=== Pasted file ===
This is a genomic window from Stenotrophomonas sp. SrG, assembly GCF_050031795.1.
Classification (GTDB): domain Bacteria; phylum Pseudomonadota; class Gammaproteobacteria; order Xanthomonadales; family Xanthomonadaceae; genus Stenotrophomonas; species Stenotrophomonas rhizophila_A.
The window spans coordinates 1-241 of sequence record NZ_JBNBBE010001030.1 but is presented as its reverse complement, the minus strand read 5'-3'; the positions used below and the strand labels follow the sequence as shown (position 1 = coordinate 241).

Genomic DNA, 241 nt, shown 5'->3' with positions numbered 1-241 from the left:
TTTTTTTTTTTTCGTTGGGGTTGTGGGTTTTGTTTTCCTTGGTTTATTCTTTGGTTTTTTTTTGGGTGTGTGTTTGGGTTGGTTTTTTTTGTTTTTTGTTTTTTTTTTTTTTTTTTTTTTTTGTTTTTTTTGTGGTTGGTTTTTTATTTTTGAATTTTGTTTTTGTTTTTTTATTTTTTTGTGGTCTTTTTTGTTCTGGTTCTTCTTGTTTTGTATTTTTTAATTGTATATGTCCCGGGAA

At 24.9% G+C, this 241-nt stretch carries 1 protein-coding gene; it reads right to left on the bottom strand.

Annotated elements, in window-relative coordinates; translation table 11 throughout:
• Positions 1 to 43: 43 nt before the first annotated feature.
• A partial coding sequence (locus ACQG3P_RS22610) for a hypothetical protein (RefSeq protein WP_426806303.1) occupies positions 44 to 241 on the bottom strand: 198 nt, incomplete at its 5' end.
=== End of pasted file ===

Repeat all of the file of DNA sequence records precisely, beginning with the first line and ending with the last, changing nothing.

This is a genomic window from Stenotrophomonas sp. SrG, assembly GCF_050031795.1.
Classification (GTDB): domain Bacteria; phylum Pseudomonadota; class Gammaproteobacteria; order Xanthomonadales; family Xanthomonadaceae; genus Stenotrophomonas; species Stenotrophomonas rhizophila_A.
The window spans coordinates 1-241 of sequence record NZ_JBNBBE010001030.1 but is presented as its reverse complement, the minus strand read 5'-3'; the positions used below and the strand labels follow the sequence as shown (position 1 = coordinate 241).

Genomic DNA, 241 nt, shown 5'->3' with positions numbered 1-241 from the left:
TTTTTTTTTTTTCGTTGGGGTTGTGGGTTTTGTTTTCCTTGGTTTATTCTTTGGTTTTTTTTTGGGTGTGTGTTTGGGTTGGTTTTTTTTGTTTTTTGTTTTTTTTTTTTTTTTTTTTTTTTGTTTTTTTTGTGGTTGGTTTTTTATTTTTGAATTTTGTTTTTGTTTTTTTATTTTTTTGTGGTCTTTTTTGTTCTGGTTCTTCTTGTTTTGTATTTTTTAATTGTATATGTCCCGGGAA

At 24.9% G+C, this 241-nt stretch carries 1 protein-coding gene; it reads right to left on the bottom strand.

Annotated elements, in window-relative coordinates; translation table 11 throughout:
• Positions 1 to 43: 43 nt before the first annotated feature.
• A partial coding sequence (locus ACQG3P_RS22610) for a hypothetical protein (RefSeq protein WP_426806303.1) occupies positions 44 to 241 on the bottom strand: 198 nt, incomplete at its 5' end.